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Advent Practices – Week 2 – Day 4




“Prepare the way for the Lord,
make straight paths for him.”

Mark 1:3


  • In a journal, note the day, time, and place you’re sitting.
  • Open with a few moments of silence. Rest, and breathe deeply.
  • Complete the following sentence in your journal: Today, I feel ________________.
  • Read the centering verse above slowly (aloud or silently).

Pause for a few moments of silence, then pray this week’s breath prayer.


For a short form of this exercise, follow the prompts in italics.

We know from scripture the Holy Spirit teaches us (John 14:26), makes us aware of our sin (John 16:8), and prays on our behalf (Romans 8:26). In his Spiritual Exercises (written around 1535), St. Ignatius of Loyola describes the Spirit as our primary listener. Ignatius encouraged Christ’s followers who were engaging in these practices to speak about them with other spiritual friends, sharing what the Lord was revealing to them. The listener was to listen with a heart of prayer, speaking very little out loud, lifting the speaker’s concerns to the Father rather than trying to fix them. This form of intercession can go a long way toward understanding our role as a fellow disciple, rather than thinking we can fulfill the role of the Holy Spirit.

Truly listening to others forces us to move more slowly than perhaps we have become accustomed. We often enter conversations with the (conscious or unconscious) goal of making our point, telling our story, expressing our feelings. In this practice, we seek to be fully present in interactions with others, slowing down enough to listen well, pray for the person we’re with, and trust the Holy Spirit to do His work.

  • Think through your schedule for the day ahead. Where will you be? With whom will you speak and interact, if even briefly? What kinds of conversations do you expect to have?
    • Short Form: Think of one person you anticipate seeing and speaking with today, and consider the things you expect to discuss with him or her.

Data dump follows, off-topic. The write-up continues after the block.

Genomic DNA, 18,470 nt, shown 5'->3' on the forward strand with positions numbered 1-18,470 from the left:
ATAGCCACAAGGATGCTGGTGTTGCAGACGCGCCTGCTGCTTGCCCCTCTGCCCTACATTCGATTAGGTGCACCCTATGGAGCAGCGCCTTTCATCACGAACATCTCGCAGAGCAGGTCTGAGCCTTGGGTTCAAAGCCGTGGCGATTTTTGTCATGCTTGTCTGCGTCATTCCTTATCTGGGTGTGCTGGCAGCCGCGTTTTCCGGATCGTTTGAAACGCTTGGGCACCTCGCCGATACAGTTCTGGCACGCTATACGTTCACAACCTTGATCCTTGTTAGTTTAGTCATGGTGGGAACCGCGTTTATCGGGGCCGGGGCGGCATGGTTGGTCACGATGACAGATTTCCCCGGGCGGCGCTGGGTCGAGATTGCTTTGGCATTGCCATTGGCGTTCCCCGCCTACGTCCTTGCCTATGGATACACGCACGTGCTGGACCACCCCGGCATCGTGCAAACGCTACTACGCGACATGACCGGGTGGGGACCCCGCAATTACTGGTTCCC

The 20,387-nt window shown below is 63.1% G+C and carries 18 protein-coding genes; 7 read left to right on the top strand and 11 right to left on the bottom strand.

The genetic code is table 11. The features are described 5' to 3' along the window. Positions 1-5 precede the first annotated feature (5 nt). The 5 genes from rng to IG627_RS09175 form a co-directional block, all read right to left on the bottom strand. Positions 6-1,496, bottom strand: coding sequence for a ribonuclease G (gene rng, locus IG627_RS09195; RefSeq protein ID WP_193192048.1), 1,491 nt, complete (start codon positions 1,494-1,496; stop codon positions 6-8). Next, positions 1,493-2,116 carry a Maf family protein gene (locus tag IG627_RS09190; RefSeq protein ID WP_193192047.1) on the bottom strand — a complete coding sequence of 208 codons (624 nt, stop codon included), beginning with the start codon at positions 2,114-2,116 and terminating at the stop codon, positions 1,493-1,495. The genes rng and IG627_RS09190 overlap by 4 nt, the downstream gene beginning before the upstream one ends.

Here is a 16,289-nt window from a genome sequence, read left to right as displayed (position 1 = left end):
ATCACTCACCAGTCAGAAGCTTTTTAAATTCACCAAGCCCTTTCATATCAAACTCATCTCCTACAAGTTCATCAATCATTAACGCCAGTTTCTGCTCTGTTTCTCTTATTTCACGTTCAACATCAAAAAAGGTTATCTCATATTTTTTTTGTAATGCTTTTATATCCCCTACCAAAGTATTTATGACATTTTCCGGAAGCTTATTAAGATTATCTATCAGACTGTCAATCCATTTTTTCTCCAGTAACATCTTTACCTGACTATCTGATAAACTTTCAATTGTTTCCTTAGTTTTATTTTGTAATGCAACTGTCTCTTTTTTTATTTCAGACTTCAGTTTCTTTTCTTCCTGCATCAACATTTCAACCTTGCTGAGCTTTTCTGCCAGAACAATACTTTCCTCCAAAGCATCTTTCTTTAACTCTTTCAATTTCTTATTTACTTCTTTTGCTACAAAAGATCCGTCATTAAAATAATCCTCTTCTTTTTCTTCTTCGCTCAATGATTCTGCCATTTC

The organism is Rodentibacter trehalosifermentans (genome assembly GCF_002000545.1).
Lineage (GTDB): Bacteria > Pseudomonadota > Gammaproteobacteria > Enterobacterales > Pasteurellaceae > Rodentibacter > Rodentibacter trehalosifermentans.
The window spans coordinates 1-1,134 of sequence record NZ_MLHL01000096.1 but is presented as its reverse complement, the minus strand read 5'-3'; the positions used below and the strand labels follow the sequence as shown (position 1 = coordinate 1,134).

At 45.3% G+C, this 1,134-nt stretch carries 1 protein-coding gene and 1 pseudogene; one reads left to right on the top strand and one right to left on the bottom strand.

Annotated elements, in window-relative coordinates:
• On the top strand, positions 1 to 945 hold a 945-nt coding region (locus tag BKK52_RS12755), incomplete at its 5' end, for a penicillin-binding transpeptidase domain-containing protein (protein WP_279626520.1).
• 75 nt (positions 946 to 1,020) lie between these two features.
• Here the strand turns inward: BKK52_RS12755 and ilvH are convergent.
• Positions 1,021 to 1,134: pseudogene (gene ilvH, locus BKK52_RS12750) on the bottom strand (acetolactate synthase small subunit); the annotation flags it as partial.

• Invite God to be present in these interactions, praying about each one by name. Welcome the Holy Spirit’s activity, whatever He has for you and the people you’ll see. Ask Him to direct your words, thoughts, and body language.
    • Short Form: Invite God into that conversation, and imagine Him being physically present. Welcome the Holy Spirit’s guidance of your words, and ask Him to make You mindful of His presence when you’re with that person.
  • Pray the breath prayer throughout the day as a reminder to carry His comfort to those in need. You might put a sticky note on your desk or dashboard to remind you, or write “breath prayer” on your hand if it helps.
    • Short Form: Write the breath prayer on a sticky note, then place it somewhere you’ll see it before you talk with this person.
  • As you have these conversations you prayed through during your day, pray for the person silently as they speak. Are they worried, disheartened, frustrated, fearful? Lift their concerns to God. Are they happy or encouraged? Thank God for His goodness in their lives. Slow down enough to listen to their words while asking the Lord to direct your own. Look for ways God answers your prayer to be a vessel for His comfort.
    • Short Form: During the conversation, pray the breath prayer silently. Don’t rush to speak, but pray it over and over as you listen. Expect God to answer your prayer to bring comfort to those in need.
  • At the end of the day, write a few notes in your journal about how God answered your prayer, and ask Him how He might have you respond.
    • Short Form: At the end of the day, thank God for His presence in your conversation. Is there an action He might have you take to encourage that person further?

Summary: Write in your journal a brief summary (five sentences or less) of your practice.

Closing: Lord, help me carry Your comfort to those in need.

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Photo credit Joanna Kosinska

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